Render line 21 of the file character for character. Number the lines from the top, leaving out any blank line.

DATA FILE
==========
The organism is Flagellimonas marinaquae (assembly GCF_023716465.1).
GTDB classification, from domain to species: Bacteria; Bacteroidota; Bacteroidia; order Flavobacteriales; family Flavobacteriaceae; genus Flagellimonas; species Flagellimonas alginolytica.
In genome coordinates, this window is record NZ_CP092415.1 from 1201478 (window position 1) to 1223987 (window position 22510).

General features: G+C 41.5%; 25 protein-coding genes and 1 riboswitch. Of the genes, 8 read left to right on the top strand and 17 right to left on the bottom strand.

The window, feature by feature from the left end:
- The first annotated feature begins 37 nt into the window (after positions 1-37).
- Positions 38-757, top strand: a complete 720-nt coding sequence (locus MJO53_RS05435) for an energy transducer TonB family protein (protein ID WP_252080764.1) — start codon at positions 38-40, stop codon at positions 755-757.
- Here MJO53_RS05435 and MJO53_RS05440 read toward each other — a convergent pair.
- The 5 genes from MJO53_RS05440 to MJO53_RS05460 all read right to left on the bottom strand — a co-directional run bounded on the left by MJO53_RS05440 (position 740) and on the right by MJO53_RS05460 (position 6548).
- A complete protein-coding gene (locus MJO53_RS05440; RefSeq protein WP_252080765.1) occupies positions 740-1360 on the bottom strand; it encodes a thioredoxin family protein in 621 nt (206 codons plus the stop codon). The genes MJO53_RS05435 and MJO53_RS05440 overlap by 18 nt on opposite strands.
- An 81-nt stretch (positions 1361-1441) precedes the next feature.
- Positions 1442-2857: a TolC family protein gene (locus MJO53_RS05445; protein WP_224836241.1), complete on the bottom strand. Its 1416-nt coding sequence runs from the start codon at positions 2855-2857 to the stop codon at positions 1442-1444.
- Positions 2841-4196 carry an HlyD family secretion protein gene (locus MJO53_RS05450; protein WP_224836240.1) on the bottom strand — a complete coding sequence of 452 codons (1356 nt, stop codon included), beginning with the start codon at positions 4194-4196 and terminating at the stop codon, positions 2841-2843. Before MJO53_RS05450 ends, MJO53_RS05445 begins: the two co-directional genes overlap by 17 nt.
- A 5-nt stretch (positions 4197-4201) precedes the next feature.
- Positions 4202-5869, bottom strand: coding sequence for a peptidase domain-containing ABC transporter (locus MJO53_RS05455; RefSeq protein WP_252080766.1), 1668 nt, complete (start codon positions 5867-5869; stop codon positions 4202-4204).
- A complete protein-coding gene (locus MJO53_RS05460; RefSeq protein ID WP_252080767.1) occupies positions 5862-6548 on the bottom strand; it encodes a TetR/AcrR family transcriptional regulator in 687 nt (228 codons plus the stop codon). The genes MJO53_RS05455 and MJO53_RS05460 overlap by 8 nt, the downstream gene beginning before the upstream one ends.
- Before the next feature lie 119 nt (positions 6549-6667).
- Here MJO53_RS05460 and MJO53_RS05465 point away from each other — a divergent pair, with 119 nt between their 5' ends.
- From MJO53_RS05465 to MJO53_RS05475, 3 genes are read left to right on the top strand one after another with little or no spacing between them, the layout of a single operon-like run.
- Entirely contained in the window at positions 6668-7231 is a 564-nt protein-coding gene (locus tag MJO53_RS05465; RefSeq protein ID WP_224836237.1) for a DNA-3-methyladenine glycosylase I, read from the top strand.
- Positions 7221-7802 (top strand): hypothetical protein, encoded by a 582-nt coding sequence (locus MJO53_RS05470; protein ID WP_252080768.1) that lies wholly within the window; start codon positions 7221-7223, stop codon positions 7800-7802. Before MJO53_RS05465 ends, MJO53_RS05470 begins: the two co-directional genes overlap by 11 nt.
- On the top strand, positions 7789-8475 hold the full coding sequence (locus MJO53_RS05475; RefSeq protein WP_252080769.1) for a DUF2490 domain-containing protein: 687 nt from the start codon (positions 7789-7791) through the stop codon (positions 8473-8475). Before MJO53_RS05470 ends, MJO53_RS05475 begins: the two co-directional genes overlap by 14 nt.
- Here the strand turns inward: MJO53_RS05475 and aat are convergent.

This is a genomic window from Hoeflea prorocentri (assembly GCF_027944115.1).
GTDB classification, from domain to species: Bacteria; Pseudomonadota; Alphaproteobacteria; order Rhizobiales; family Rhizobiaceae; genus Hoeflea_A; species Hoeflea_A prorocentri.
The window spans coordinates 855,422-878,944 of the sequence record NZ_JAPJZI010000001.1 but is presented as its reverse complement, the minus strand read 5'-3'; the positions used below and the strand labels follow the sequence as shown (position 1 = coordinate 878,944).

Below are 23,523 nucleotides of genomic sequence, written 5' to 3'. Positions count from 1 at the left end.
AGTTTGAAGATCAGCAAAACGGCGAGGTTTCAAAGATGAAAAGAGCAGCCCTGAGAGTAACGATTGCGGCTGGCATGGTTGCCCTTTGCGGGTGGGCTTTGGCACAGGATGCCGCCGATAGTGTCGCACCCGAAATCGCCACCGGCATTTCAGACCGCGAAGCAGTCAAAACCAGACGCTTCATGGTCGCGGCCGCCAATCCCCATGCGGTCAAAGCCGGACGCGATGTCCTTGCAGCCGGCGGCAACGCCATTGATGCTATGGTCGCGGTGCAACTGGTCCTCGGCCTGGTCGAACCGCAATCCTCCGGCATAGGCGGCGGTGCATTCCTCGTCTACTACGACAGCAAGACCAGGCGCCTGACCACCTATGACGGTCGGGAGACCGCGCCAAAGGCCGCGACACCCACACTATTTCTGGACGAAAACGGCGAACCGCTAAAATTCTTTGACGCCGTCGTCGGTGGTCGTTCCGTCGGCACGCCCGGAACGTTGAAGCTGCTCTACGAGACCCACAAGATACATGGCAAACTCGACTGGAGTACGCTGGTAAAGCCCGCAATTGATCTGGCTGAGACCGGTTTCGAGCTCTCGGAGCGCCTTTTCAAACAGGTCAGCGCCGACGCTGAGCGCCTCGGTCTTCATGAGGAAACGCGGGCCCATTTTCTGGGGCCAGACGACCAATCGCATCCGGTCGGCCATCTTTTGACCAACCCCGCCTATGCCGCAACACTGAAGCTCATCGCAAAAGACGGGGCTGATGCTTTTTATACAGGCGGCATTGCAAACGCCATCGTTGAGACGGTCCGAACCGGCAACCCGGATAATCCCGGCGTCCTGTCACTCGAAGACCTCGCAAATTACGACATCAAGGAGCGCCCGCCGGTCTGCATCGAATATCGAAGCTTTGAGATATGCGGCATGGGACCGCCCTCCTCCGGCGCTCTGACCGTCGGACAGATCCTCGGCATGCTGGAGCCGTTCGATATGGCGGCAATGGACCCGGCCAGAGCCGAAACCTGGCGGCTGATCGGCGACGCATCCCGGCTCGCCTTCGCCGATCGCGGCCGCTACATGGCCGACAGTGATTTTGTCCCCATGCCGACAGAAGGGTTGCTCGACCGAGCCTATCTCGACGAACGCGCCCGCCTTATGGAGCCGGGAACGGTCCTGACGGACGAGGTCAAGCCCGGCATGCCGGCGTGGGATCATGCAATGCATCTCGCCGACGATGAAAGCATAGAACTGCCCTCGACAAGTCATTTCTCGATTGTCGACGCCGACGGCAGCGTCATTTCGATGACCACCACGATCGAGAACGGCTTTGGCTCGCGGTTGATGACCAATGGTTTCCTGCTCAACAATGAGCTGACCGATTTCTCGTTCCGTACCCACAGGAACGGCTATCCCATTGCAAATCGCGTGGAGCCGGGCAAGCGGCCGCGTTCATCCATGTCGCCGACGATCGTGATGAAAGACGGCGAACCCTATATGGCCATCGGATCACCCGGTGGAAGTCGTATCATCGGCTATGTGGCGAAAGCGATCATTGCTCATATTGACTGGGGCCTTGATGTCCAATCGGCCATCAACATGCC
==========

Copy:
- Positions 7221-7802 (top strand): hypothetical protein, encoded by a 582-nt coding sequence (locus MJO53_RS05470; protein ID WP_252080768.1) that lies wholly within the window; start codon positions 7221-7223, stop codon positions 7800-7802. Before MJO53_RS05465 ends, MJO53_RS05470 begins: the two co-directional genes overlap by 11 nt.